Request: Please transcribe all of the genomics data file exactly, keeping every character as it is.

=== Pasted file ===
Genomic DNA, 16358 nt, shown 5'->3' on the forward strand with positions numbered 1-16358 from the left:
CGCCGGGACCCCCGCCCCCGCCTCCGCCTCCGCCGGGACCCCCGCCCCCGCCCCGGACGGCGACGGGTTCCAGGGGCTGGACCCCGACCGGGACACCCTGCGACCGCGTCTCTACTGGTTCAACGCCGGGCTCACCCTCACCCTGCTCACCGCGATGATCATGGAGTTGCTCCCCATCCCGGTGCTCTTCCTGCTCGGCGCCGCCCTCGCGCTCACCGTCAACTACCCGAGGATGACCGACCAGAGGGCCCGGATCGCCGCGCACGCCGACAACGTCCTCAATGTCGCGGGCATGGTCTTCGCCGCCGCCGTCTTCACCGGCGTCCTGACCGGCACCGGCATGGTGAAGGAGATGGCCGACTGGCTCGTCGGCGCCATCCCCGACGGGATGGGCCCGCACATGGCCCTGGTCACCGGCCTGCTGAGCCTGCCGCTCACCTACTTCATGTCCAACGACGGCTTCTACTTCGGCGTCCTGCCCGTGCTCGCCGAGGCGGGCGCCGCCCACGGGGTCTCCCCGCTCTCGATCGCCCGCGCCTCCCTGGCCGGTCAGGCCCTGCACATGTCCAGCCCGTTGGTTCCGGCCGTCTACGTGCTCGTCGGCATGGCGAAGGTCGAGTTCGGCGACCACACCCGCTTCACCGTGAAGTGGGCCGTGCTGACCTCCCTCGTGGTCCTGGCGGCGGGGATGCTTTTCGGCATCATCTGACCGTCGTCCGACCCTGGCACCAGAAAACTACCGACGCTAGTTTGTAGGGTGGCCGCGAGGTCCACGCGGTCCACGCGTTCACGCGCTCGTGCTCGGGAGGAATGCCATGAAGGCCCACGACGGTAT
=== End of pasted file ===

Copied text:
Genomic DNA, 16358 nt, shown 5'->3' on the forward strand with positions numbered 1-16358 from the left:
CGCCGGGACCCCCGCCCCCGCCTCCGCCTCCGCCGGGACCCCCGCCCCCGCCCCGGACGGCGACGGGTTCCAGGGGCTGGACCCCGACCGGGACACCCTGCGACCGCGTCTCTACTGGTTCAACGCCGGGCTCACCCTCACCCTGCTCACCGCGATGATCATGGAGTTGCTCCCCATCCCGGTGCTCTTCCTGCTCGGCGCCGCCCTCGCGCTCACCGTCAACTACCCGAGGATGACCGACCAGAGGGCCCGGATCGCCGCGCACGCCGACAACGTCCTCAATGTCGCGGGCATGGTCTTCGCCGCCGCCGTCTTCACCGGCGTCCTGACCGGCACCGGCATGGTGAAGGAGATGGCCGACTGGCTCGTCGGCGCCATCCCCGACGGGATGGGCCCGCACATGGCCCTGGTCACCGGCCTGCTGAGCCTGCCGCTCACCTACTTCATGTCCAACGACGGCTTCTACTTCGGCGTCCTGCCCGTGCTCGCCGAGGCGGGCGCCGCCCACGGGGTCTCCCCGCTCTCGATCGCCCGCGCCTCCCTGGCCGGTCAGGCCCTGCACATGTCCAGCCCGTTGGTTCCGGCCGTCTACGTGCTCGTCGGCATGGCGAAGGTCGAGTTCGGCGACCACACCCGCTTCACCGTGAAGTGGGCCGTGCTGACCTCCCTCGTGGTCCTGGCGGCGGGGATGCTTTTCGGCATCATCTGACCGTCGTCCGACCCTGGCACCAGAAAACTACCGACGCTAGTTTGTAGGGTGGCCGCGAGGTCCACGCGGTCCACGCGTTCACGCGCTCGTGCTCGGGAGGAATGCCATGAAGGCCCACGACGGTAT